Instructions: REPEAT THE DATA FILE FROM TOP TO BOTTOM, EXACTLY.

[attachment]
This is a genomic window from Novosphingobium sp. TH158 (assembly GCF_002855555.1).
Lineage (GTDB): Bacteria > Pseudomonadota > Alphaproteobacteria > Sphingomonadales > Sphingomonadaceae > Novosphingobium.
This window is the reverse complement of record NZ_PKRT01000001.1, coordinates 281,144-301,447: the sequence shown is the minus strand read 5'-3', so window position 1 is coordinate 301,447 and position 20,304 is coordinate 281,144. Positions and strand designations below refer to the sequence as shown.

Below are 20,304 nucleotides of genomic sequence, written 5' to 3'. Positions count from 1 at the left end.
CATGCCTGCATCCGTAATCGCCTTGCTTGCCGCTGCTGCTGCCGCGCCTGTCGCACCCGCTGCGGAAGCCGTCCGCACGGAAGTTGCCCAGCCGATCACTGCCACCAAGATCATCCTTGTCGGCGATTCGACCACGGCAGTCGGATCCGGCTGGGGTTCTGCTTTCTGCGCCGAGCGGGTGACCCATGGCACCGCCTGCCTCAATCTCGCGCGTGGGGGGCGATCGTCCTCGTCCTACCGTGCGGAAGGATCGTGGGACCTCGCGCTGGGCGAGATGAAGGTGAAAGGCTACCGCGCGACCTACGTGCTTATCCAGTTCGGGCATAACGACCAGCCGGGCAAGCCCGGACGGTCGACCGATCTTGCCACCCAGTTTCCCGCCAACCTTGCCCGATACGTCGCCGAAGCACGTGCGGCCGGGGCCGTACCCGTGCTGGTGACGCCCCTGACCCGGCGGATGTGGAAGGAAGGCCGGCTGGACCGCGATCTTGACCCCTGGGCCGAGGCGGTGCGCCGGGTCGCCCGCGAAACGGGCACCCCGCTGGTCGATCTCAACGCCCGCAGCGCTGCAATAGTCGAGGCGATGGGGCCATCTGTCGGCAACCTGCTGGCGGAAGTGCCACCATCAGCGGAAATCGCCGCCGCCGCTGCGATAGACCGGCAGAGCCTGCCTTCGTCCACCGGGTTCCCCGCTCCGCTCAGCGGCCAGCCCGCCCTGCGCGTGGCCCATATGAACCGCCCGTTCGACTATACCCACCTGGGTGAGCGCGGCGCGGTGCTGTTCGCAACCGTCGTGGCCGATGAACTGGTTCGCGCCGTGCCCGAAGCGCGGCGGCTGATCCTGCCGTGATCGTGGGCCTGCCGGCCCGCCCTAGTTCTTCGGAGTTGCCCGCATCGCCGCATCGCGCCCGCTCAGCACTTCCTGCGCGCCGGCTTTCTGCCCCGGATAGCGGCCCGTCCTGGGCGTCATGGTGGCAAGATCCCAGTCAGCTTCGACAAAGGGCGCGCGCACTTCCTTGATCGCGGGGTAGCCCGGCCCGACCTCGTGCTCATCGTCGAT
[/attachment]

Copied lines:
This is a genomic window from Novosphingobium sp. TH158 (assembly GCF_002855555.1).
Lineage (GTDB): Bacteria > Pseudomonadota > Alphaproteobacteria > Sphingomonadales > Sphingomonadaceae > Novosphingobium.
This window is the reverse complement of record NZ_PKRT01000001.1, coordinates 281,144-301,447: the sequence shown is the minus strand read 5'-3', so window position 1 is coordinate 301,447 and position 20,304 is coordinate 281,144. Positions and strand designations below refer to the sequence as shown.

Below are 20,304 nucleotides of genomic sequence, written 5' to 3'. Positions count from 1 at the left end.
CATGCCTGCATCCGTAATCGCCTTGCTTGCCGCTGCTGCTGCCGCGCCTGTCGCACCCGCTGCGGAAGCCGTCCGCACGGAAGTTGCCCAGCCGATCACTGCCACCAAGATCATCCTTGTCGGCGATTCGACCACGGCAGTCGGATCCGGCTGGGGTTCTGCTTTCTGCGCCGAGCGGGTGACCCATGGCACCGCCTGCCTCAATCTCGCGCGTGGGGGGCGATCGTCCTCGTCCTACCGTGCGGAAGGATCGTGGGACCTCGCGCTGGGCGAGATGAAGGTGAAAGGCTACCGCGCGACCTACGTGCTTATCCAGTTCGGGCATAACGACCAGCCGGGCAAGCCCGGACGGTCGACCGATCTTGCCACCCAGTTTCCCGCCAACCTTGCCCGATACGTCGCCGAAGCACGTGCGGCCGGGGCCGTACCCGTGCTGGTGACGCCCCTGACCCGGCGGATGTGGAAGGAAGGCCGGCTGGACCGCGATCTTGACCCCTGGGCCGAGGCGGTGCGCCGGGTCGCCCGCGAAACGGGCACCCCGCTGGTCGATCTCAACGCCCGCAGCGCTGCAATAGTCGAGGCGATGGGGCCATCTGTCGGCAACCTGCTGGCGGAAGTGCCACCATCAGCGGAAATCGCCGCCGCCGCTGCGATAGACCGGCAGAGCCTGCCTTCGTCCACCGGGTTCCCCGCTCCGCTCAGCGGCCAGCCCGCCCTGCGCGTGGCCCATATGAACCGCCCGTTCGACTATACCCACCTGGGTGAGCGCGGCGCGGTGCTGTTCGCAACCGTCGTGGCCGATGAACTGGTTCGCGCCGTGCCCGAAGCGCGGCGGCTGATCCTGCCGTGATCGTGGGCCTGCCGGCCCGCCCTAGTTCTTCGGAGTTGCCCGCATCGCCGCATCGCGCCCGCTCAGCACTTCCTGCGCGCCGGCTTTCTGCCCCGGATAGCGGCCCGTCCTGGGCGTCATGGTGGCAAGATCCCAGTCAGCTTCGACAAAGGGCGCGCGCACTTCCTTGATCGCGGGGTAGCCCGGCCCGACCTCGTGCTCATCGTCGAT